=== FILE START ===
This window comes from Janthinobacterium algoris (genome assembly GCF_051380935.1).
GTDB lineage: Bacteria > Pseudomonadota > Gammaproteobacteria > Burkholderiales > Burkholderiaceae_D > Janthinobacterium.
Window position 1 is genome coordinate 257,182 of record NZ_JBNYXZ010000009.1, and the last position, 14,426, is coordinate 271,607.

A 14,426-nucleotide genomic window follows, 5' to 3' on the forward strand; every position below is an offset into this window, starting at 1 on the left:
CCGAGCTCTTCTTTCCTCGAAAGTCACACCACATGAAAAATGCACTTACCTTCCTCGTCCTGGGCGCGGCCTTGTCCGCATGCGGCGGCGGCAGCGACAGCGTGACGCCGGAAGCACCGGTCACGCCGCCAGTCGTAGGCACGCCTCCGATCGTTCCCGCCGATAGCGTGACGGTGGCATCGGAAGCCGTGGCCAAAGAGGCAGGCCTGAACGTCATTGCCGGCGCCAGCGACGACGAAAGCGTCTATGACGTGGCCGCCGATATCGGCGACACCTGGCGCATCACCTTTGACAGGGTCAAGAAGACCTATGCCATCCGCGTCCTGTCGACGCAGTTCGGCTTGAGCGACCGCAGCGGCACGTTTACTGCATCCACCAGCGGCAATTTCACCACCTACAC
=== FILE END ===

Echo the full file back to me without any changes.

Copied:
This window comes from Janthinobacterium algoris (genome assembly GCF_051380935.1).
GTDB lineage: Bacteria > Pseudomonadota > Gammaproteobacteria > Burkholderiales > Burkholderiaceae_D > Janthinobacterium.
Window position 1 is genome coordinate 257,182 of record NZ_JBNYXZ010000009.1, and the last position, 14,426, is coordinate 271,607.

A 14,426-nucleotide genomic window follows, 5' to 3' on the forward strand; every position below is an offset into this window, starting at 1 on the left:
CCGAGCTCTTCTTTCCTCGAAAGTCACACCACATGAAAAATGCACTTACCTTCCTCGTCCTGGGCGCGGCCTTGTCCGCATGCGGCGGCGGCAGCGACAGCGTGACGCCGGAAGCACCGGTCACGCCGCCAGTCGTAGGCACGCCTCCGATCGTTCCCGCCGATAGCGTGACGGTGGCATCGGAAGCCGTGGCCAAAGAGGCAGGCCTGAACGTCATTGCCGGCGCCAGCGACGACGAAAGCGTCTATGACGTGGCCGCCGATATCGGCGACACCTGGCGCATCACCTTTGACAGGGTCAAGAAGACCTATGCCATCCGCGTCCTGTCGACGCAGTTCGGCTTGAGCGACCGCAGCGGCACGTTTACTGCATCCACCAGCGGCAATTTCACCACCTACAC